B. Scope Of Discovery Generally
¶ 12 The scope of discovery is very broad. Coburn v. Seda, 101 Wash.2d 270, 276, 677 P.2d 173 (1984) (citing Bushman v. New Holland Div. of Sperry Rand Corp., 83 Wash.2d 429, 434, 518 P.2d 1078 (1974)). The right to discovery is an integral part of the right to access of the courts embedded in our constitution. Lowy v. PeaceHealth, 174 Wash.2d 769, 776–77, 280 P.3d 1078 (2012) (citing Doe, 117 Wash.2d at 780–81, 819 P.2d 370). As we noted recently:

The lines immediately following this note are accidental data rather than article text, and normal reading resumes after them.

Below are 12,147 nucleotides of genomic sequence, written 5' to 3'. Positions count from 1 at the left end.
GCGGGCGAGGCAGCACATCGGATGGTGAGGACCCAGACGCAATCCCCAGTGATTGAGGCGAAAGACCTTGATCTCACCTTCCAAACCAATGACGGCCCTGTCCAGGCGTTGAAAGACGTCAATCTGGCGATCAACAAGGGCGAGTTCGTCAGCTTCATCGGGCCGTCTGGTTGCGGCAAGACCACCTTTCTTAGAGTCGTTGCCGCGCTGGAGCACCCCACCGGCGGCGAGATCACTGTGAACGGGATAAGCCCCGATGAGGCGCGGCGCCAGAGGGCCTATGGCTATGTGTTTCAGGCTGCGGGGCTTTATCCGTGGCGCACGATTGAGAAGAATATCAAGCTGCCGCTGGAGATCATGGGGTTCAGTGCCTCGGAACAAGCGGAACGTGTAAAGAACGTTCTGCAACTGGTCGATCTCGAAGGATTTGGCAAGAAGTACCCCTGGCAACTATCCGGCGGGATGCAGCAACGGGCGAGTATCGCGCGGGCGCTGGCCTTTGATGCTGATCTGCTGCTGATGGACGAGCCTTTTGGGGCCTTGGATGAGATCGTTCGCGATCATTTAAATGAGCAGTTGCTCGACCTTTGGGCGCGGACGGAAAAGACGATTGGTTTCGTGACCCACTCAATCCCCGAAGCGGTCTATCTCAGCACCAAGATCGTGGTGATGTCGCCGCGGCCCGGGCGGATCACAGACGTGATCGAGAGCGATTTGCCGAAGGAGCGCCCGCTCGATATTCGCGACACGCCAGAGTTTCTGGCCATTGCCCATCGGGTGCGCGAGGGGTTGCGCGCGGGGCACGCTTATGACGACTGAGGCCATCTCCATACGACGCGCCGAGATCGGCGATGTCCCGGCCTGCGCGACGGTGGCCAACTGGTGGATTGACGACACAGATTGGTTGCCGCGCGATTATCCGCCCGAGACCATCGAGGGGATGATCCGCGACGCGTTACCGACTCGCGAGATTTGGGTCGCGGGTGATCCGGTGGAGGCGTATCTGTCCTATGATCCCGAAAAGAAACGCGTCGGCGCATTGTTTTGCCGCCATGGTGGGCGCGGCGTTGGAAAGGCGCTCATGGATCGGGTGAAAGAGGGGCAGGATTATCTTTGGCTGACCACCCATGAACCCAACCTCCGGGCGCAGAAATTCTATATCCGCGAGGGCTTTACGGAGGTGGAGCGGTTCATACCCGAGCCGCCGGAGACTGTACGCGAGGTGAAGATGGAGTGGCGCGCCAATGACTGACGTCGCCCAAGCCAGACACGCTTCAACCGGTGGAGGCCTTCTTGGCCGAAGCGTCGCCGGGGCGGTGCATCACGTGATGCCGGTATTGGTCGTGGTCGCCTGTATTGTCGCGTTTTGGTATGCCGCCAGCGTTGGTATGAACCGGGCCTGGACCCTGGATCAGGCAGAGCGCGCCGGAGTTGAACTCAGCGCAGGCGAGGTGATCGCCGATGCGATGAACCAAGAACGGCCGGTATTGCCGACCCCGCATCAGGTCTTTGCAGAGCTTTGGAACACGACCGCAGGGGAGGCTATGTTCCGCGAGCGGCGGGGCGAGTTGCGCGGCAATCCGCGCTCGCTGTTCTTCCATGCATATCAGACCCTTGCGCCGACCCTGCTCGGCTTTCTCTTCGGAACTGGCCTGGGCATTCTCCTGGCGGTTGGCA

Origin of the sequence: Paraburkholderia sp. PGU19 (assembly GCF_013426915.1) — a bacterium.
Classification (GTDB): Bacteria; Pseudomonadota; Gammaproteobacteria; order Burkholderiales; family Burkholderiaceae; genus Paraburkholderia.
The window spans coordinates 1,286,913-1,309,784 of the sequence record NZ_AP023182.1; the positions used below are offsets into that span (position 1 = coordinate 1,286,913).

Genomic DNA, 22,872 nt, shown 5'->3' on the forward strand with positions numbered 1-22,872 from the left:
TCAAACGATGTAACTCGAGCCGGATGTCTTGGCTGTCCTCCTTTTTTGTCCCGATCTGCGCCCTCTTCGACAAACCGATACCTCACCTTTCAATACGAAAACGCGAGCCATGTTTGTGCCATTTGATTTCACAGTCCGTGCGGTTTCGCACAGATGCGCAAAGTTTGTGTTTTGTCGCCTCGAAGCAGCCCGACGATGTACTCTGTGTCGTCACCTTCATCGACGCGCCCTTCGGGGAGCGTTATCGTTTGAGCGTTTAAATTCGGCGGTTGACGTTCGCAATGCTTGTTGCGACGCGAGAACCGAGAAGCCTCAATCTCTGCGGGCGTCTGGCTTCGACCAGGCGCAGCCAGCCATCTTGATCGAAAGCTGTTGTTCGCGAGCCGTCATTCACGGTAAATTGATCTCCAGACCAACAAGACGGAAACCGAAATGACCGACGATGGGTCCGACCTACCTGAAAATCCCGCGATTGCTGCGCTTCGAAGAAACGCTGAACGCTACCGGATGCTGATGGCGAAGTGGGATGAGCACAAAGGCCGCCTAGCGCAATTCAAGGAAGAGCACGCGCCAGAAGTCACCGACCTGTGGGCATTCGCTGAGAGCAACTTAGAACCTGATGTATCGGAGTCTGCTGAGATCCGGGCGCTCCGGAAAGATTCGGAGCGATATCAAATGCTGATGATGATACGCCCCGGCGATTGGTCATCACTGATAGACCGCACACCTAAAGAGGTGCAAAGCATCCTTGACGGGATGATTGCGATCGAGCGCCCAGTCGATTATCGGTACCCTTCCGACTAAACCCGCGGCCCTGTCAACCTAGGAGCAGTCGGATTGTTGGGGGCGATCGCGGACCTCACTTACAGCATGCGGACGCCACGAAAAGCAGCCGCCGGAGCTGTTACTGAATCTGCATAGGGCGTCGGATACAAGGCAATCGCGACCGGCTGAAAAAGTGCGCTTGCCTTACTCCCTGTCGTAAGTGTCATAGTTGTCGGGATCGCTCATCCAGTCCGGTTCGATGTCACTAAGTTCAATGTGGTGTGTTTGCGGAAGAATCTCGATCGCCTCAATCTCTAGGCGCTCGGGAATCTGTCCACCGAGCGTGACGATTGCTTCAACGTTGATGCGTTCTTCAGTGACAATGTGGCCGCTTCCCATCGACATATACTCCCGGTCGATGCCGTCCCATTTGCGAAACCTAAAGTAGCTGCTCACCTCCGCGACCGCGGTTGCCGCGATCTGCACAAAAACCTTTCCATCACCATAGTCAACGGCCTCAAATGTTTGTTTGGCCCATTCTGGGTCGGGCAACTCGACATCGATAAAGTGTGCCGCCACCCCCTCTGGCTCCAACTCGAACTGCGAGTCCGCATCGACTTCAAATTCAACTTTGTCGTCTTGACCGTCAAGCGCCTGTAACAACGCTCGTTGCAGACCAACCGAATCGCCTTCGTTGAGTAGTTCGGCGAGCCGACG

Besides its constitutional cornerstone, there are practical reasons for discovery. Earlier experiences with a “blindman's bluff” approach to litigation, where each side was required “literally to guess at what their opponent would offer as evidence,” were unsatisfactory. Michael E. Wolfson, Addressing the Adversarial Dilemma of Civil Discovery, 36 Clev. St. L.Rev. 17, 22 (1988). As modern day pretrial discovery has evolved, it has contributed enormously to “a more fair, just, and efficient process.” Id. at 20. Effective pretrial disclosure, so that each side knows what the other side knows, has narrowed and clarified the disputed issues and made early resolution possible. As importantly, early open discovery exposed meritless and unsupported claims so they could be dismissed. It is uncontroverted that early and broad disclosure promotes the efficient and prompt resolution of meritorious claims and the efficient elimination of meritless claims.